It does, though, give Lansley a neat response to all those opposition attack lines about him having dumped Labour's 18-week waiting time target. Now whenever Andy Burnham pipes up with that one, he can just point to this latest statement and blame waiting lists on NHS managers. That won't make him many friends in the health service, but it might win him a few political points.

Jonn Elledge is the editor of EducationInvestor.

Jonn Elledge is the editor of the New Statesman's sister site CityMetric. He is on Twitter, far too much, as @JonnElledge.

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Brexit will hike energy prices - progressive campaigners should seize the opportunity

Winter is Coming. 

Friday 24th June 2016 was a beautiful day. Blue sky and highs of 22 degrees greeted Londoners as they awoke to the news that Britain had voted to leave the EU.  

Yet the sunny weather was at odds with the mood of the capital, which was largely in favour of Remain. And even more so with the prospect of an expensive, uncertain and potentially dirty energy future. 

For not only are prominent members of the Leave leadership well known climate sceptics - with Boris Johnson playing down human impact upon the weather, Nigel Farage admitting he doesn’t “have a clue” about global warming, and Owen Paterson advocating scrapping the Climate Change Act altogether - but Brexit looks set to harm more than just our plans to reduce emissions.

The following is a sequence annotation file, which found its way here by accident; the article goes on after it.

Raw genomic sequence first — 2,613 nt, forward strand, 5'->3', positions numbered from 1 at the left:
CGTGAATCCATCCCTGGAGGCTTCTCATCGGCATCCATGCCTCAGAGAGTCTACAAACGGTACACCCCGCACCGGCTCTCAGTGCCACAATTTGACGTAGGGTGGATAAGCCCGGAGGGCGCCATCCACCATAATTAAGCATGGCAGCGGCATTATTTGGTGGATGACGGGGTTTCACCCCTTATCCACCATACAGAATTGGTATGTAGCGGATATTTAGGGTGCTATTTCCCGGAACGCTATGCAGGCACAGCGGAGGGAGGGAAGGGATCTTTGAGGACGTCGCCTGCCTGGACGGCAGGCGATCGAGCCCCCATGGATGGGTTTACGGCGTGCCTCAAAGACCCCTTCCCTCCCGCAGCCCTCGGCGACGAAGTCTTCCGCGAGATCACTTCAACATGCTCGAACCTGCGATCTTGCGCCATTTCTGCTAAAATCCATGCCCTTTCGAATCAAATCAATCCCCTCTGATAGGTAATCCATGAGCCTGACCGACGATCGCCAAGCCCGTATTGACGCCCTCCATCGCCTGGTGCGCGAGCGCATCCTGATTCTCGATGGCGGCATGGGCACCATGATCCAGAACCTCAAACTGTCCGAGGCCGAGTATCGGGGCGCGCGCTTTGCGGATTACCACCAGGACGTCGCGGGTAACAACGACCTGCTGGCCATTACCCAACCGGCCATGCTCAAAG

Far from delivering the Leave campaign’s promise of a cheaper and more secure energy supply, it is likely that the referendum’s outcome will cause bills to rise and investment in new infrastructure to delay -  regardless of whether or not we opt to stay within Europe’s internal energy market.

Here’s why: 

1. Rising cost of imports

With the UK importing around 50% of our gas supply, any fall in the value of sterling are likely to push up the wholesale price of fuel and drive up charges - offsetting Boris Johnson’s promise to remove VAT on energy bills.

2. Less funding for energy development

Pulling out of the EU will also require us to give up valuable funding. According to a Chatham House report, not only was the UK set to receive €1.9bn for climate change adaptation and risk prevention, but €1.6bn had also been earmarked to support the transition to a low carbon economy.

3.  Investment uncertainty & capital flight

EU countries currently account for over half of all foreign direct investment in UK energy infrastructure. And while the chairman of EDF energy, the French state giant that is building the planned nuclear plant at Hinkley Point, has said Brexit would have “no impact” on the project’s future, Angus Brendan MacNeil, chair of the energy and climate select committee, believes last week’s vote undermines all such certainty; “anything could happen”, he says.

4. Compromised security

According to a report by the Institute for European Environmental Policy (the IEEP), an independent UK stands less chance of securing favourable bilateral deals with non-EU countries. A situation that carries particular weight with regard to Russia, from whom the UK receives 16% of its energy imports.